This calls to mind that Jesus himself was born into what, for Him, was a cross-cultural situation.  Jesus himself never systematised anything.  (It might actually be good for us Westerners to repeat that several times!)  He spent His time as an infant as all infants do, with His mother and caregivers.  He spent His time as a boy as all boys do, playing with sticks and rocks and dirt and friends.  He spent his time as a teenager as all teenagers do, studying and hanging out with friends.  He spent his time as a young man as all young men do, learning a trade with his father, working and earning a living.  With respect to his ‘ministry’, the subject of almost all that is written about Him in the gospels, those three years comprise less than 10% of the time he spent alive on this earth.  What was he doing the rest of that time if he wasn’t doing ‘ministry’?  He was living.  With all the relationships, all the quiet, times, all the visiting, all the listening, all the joking and laughing, all the reading and studying, all the time apart praying, all the things that we do.  Except that he didn’t have a radio, or a TV, or an iPod, or an iPhone, or a laptop or all the other things you and I feel like we need to save us from boredom.  Dare I say the Incarnate Son of God experienced boredom, too?  If He was truly human, the answer must be yes.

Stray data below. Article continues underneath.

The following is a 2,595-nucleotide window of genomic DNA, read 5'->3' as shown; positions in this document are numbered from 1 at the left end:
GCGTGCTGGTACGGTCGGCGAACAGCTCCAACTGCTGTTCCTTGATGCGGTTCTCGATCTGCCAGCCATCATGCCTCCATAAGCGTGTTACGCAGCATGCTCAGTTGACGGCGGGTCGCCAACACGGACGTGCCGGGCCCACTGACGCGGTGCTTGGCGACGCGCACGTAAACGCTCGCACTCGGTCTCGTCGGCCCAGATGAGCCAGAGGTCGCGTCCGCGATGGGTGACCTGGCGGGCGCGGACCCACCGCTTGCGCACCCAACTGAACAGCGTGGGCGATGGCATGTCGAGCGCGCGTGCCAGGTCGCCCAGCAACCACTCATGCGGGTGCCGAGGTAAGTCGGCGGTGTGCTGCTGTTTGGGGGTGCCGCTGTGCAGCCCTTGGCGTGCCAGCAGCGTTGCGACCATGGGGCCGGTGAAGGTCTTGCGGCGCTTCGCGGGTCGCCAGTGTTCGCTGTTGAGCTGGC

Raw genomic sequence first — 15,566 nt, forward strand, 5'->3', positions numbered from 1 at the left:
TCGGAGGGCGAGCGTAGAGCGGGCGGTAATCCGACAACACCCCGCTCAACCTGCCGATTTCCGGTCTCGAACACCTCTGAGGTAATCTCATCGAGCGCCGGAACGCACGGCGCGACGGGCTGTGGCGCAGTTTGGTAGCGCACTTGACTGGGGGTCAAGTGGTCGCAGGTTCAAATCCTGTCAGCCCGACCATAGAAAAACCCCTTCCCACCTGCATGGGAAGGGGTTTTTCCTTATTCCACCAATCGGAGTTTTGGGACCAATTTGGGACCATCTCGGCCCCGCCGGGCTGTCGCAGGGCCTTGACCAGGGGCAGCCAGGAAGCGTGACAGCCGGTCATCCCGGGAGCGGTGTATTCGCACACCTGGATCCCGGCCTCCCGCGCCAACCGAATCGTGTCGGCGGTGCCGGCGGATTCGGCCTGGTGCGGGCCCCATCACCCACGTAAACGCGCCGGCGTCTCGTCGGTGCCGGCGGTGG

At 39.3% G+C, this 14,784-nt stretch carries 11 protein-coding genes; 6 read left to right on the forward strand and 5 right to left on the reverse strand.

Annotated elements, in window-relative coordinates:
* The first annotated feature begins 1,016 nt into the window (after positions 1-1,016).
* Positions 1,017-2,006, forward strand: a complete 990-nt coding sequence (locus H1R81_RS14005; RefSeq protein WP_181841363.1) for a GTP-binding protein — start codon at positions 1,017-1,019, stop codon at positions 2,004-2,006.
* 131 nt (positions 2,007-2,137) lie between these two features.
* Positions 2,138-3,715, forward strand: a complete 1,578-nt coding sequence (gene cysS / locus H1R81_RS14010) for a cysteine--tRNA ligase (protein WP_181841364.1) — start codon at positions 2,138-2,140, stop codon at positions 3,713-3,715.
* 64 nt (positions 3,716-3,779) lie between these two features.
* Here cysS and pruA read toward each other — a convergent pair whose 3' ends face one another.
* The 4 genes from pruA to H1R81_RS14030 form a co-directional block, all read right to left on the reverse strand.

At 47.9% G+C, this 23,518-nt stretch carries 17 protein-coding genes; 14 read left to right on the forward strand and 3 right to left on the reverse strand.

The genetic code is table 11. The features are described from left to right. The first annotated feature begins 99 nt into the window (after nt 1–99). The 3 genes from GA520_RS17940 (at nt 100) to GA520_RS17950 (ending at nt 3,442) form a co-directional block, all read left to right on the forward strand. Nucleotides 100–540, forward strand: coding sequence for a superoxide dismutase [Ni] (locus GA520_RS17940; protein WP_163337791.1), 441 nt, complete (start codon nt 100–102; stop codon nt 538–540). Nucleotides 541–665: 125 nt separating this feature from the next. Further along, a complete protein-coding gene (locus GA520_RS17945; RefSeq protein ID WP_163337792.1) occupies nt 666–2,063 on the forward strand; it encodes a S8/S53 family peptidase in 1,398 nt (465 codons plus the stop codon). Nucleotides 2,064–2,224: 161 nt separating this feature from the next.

So it’s actually in this most needy hole of our lives, our tedium, our boredom, that we find ourselves most of the time. Our professional Christian identities eschew any suggestions that our maximalized lives may be anything other than optimally utilised.  It is, moreover, strange that our systematized theologies pretend this aspect of our humanity does not exist.   It’s equally strange that our systematised missiologies ignore this aspect of our missionary reality.  But a theology and missiology that is not touching our tedium is not touching our humanity, nor is it touching our reality.